Church leaders should never promise a safe trip home for missionaries, even though it would make everyone feel better… Understanding the risk of going means you will understand why you’re going and what you need to do there. There’s no guarantee that those embarking on a long-term or even short-term mission trip will return home. But there are certainly things that the local church can do to make sure their teams are as prepared as they can be for the dangers they may face; the first of which is making sure the team or individual understands that there is a risk.
2. Partner with like-minded missions agencies.
Mission agencies are more likely to understand the threat of specific areas and the current terror level better than the sending church. These agencies can provide training for how to respond to hostile situations and likely have a network in place for emergency evacuation and medical needs. However, as Bradley points out,
“Partnering with a missions agency doesn’t exempt the sending church from being actively involved and even owning major parts of emergency situations. It simply empowers them to care more holistically for their people through the expertise of agencies.”
These mission agencies also usually have teams on the ground that are working long-term and are familiar with the culture and customs of the locale. But the sending church needs to do their own research, and the team needs to be aware of the cultural climate before they step foot on a plane.
3. Care for those you’ve sent.
Missionaries need to feel connected to the church that sent them; they need to be encouraged, they need to be communicated with, and they need to be prayed for often. Bradley recommends that churches ask good questions, help missionaries process, and give them outlets for sharing—as this will allow the church to pray with insight. He remarks,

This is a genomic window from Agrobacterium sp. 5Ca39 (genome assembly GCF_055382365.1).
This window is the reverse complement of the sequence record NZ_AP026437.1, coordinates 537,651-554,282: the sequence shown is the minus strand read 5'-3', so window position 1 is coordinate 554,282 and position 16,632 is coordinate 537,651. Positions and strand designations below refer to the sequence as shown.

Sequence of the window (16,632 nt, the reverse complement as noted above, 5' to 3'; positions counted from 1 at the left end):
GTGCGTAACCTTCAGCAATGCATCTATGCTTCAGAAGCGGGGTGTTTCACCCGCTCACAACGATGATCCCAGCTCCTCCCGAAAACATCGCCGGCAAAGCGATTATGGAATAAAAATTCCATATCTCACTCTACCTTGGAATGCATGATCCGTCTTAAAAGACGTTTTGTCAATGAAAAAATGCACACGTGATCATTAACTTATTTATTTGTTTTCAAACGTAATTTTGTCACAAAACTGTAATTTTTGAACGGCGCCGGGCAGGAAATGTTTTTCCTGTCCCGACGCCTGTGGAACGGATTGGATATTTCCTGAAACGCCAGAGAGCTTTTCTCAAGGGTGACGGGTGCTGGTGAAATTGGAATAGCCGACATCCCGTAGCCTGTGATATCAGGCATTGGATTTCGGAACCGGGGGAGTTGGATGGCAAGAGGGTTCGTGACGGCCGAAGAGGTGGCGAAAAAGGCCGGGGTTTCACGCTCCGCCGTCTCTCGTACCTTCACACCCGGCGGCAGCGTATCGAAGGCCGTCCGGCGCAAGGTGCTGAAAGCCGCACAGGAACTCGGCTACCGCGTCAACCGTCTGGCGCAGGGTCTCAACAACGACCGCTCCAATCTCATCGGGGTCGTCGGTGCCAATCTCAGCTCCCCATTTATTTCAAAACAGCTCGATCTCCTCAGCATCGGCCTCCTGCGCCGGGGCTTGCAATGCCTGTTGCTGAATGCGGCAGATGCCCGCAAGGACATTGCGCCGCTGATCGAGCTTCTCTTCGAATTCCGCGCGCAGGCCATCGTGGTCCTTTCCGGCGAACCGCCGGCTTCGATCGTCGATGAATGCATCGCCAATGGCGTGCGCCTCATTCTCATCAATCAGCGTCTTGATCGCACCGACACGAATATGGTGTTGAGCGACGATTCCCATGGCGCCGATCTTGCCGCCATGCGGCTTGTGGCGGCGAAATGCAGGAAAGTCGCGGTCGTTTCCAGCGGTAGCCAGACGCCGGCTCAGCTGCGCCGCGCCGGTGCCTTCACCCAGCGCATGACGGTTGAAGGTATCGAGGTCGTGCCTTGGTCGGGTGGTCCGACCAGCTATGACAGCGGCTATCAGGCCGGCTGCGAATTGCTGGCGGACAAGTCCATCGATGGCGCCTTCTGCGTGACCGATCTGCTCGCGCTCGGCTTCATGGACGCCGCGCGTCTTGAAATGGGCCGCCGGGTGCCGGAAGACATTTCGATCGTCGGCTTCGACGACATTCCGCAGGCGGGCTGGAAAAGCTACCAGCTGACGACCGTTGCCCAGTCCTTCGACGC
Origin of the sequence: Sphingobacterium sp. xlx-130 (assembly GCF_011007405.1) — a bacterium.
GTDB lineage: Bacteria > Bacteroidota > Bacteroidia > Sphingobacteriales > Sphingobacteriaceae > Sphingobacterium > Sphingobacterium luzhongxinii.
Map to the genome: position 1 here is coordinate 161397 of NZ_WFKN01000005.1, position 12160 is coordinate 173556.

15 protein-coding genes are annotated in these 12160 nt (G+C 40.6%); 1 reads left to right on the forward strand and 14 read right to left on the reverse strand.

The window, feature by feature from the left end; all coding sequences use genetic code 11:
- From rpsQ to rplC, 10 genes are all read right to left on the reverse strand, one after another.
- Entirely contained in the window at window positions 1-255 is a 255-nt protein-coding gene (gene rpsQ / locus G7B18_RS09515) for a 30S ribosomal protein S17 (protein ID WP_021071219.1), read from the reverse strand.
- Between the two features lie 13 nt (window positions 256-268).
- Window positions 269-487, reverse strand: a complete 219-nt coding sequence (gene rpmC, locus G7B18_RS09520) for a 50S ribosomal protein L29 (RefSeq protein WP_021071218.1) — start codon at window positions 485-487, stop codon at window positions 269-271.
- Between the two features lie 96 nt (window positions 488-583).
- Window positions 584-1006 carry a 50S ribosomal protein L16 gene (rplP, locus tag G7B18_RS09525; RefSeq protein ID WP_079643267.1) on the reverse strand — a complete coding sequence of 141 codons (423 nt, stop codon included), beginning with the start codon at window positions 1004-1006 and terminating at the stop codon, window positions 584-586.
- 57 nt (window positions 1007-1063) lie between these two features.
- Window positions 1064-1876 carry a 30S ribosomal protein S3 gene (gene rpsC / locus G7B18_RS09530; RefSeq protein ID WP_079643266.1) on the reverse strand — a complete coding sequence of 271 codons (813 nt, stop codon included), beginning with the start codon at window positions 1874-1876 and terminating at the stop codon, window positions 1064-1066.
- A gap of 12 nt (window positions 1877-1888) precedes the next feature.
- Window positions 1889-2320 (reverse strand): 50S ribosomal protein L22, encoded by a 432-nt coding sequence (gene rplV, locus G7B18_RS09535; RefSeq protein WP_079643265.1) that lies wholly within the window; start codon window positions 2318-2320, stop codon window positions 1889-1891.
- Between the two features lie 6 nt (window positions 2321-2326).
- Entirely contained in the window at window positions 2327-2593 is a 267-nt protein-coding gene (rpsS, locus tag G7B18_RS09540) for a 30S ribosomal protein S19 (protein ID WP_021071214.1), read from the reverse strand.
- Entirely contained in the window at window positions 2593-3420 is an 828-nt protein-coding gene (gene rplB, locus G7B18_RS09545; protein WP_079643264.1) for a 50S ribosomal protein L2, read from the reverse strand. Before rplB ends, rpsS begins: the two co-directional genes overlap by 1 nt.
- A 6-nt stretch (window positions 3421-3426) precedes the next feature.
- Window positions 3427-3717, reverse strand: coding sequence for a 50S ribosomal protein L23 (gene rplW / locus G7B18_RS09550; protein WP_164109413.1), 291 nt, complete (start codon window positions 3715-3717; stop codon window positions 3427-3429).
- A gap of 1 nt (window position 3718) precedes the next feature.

“In today’s world, your sent ones may feel a constant low-grade threat, even when they’re on vacation. That’s heavy. They need you.”
Sometimes we think of global missionaries as super Christians, but they have the same needs as all of us. The more disconnected they feel, the less encouraged they will be.
4. Have a plan for how to respond to tragedy.
This is part of counting the cost; though it is unlikely that a member of the team will not return it is certainly possible. The missionaries must understand the risk as well as the sending church. If something happens, the church must have a plan. Bradley advises,
“Realizing and acknowledging the nature of sending—the kind the Bible describes—will lead churches to prepare for the best and the worst. May they do so with inexpressible and glorious joy because death—even its threat—does not have the final word.”
Here are four suggestions to help your church be more aware of the reality of global terrorism and the risk of global missions:
1. Host a weekly prayer night for the persecuted church and global missionaries.
2. Incorporate prayers for the church's missionaries into the corporate prayer time on Sunday mornings.
3. Assign each small group or Bible study a missionary team to be praying for and sending letters to (if possible).
4. Have your church evaluate the types of mission trips it hosts and follow up with previous trips to see how beneficial the trip was for evangelism and helping those already in the field.
Image courtesy: ©Trending/LeonidKos
Publication date: June 20, 2017
Liz Kanoy is an editor for Crosswalk.com.